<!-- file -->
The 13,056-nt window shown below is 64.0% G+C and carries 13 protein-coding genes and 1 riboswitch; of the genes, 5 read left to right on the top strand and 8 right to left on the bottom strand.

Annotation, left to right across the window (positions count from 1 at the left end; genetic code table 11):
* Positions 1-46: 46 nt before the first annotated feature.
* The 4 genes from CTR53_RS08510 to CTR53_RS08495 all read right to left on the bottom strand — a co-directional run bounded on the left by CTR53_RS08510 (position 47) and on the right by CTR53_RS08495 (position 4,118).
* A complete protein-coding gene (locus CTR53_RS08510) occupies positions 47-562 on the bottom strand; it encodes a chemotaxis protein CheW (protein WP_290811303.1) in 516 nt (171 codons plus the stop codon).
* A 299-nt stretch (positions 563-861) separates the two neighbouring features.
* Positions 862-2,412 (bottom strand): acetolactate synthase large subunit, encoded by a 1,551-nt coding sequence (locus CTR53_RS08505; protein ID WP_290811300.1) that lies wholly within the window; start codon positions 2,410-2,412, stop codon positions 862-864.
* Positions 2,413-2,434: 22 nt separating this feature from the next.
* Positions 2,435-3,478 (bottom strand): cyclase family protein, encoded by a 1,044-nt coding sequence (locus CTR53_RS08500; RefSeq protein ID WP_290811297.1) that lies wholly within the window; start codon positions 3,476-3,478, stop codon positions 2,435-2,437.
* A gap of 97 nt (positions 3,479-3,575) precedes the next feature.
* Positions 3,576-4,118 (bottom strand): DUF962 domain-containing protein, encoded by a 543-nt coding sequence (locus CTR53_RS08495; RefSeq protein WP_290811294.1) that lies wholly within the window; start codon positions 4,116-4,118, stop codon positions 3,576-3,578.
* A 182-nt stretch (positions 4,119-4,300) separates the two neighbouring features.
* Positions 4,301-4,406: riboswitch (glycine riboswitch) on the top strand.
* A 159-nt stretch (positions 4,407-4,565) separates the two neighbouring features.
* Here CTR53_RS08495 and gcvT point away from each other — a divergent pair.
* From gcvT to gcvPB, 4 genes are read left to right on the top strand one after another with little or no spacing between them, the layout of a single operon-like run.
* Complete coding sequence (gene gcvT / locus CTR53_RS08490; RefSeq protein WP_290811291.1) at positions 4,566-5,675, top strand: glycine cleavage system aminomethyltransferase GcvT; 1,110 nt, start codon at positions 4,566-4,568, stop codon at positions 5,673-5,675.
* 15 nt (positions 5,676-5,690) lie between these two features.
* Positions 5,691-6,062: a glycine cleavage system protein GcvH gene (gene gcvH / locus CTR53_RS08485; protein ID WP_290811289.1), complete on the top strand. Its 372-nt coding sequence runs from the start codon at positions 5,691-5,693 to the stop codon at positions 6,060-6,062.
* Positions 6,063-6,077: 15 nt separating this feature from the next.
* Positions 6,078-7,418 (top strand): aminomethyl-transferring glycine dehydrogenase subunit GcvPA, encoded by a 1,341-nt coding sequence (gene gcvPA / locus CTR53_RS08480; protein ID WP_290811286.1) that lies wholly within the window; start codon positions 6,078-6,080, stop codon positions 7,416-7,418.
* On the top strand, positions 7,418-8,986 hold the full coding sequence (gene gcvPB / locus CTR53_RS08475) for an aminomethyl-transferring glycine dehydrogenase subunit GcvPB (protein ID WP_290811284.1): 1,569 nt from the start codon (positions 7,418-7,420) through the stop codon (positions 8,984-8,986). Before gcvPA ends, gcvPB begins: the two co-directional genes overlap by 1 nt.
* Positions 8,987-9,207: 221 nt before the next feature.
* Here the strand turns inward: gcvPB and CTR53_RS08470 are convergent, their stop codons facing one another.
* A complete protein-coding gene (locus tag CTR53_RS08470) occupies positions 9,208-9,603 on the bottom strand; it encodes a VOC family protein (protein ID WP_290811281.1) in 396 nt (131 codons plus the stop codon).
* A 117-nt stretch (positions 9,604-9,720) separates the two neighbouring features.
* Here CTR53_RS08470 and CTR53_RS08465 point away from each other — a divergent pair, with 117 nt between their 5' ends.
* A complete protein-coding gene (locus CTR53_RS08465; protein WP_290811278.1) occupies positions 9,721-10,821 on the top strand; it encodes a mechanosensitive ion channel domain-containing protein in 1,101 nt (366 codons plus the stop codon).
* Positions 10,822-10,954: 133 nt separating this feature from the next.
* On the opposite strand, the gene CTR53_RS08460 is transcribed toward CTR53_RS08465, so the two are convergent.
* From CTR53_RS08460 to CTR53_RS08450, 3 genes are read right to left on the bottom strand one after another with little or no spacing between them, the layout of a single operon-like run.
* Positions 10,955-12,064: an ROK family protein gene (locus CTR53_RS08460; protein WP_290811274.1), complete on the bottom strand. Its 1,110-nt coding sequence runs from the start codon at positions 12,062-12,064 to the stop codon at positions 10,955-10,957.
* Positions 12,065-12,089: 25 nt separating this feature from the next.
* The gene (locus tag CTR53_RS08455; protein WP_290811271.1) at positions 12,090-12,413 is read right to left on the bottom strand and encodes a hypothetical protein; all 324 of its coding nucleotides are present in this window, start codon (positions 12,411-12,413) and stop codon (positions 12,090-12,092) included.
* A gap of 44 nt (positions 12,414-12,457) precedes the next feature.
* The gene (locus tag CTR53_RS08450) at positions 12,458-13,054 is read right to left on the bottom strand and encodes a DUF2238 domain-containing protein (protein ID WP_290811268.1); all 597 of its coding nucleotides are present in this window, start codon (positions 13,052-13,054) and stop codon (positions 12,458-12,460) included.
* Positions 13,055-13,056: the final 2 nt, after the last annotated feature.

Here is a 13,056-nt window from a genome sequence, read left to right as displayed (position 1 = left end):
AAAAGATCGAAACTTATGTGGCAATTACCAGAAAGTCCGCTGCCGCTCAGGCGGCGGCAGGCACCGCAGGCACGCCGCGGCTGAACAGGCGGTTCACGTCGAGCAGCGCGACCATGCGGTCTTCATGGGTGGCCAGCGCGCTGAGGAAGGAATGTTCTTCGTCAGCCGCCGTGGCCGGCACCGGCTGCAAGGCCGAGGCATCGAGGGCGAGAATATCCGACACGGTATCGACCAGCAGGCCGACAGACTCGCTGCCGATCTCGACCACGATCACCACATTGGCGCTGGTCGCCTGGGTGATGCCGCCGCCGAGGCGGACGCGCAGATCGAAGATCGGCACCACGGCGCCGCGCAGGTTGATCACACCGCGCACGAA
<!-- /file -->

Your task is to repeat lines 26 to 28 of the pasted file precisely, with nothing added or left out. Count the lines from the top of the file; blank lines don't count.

* A 117-nt stretch (positions 9,604-9,720) separates the two neighbouring features.
* Here CTR53_RS08470 and CTR53_RS08465 point away from each other — a divergent pair, with 117 nt between their 5' ends.
* A complete protein-coding gene (locus CTR53_RS08465; protein WP_290811278.1) occupies positions 9,721-10,821 on the top strand; it encodes a mechanosensitive ion channel domain-containing protein in 1,101 nt (366 codons plus the stop codon).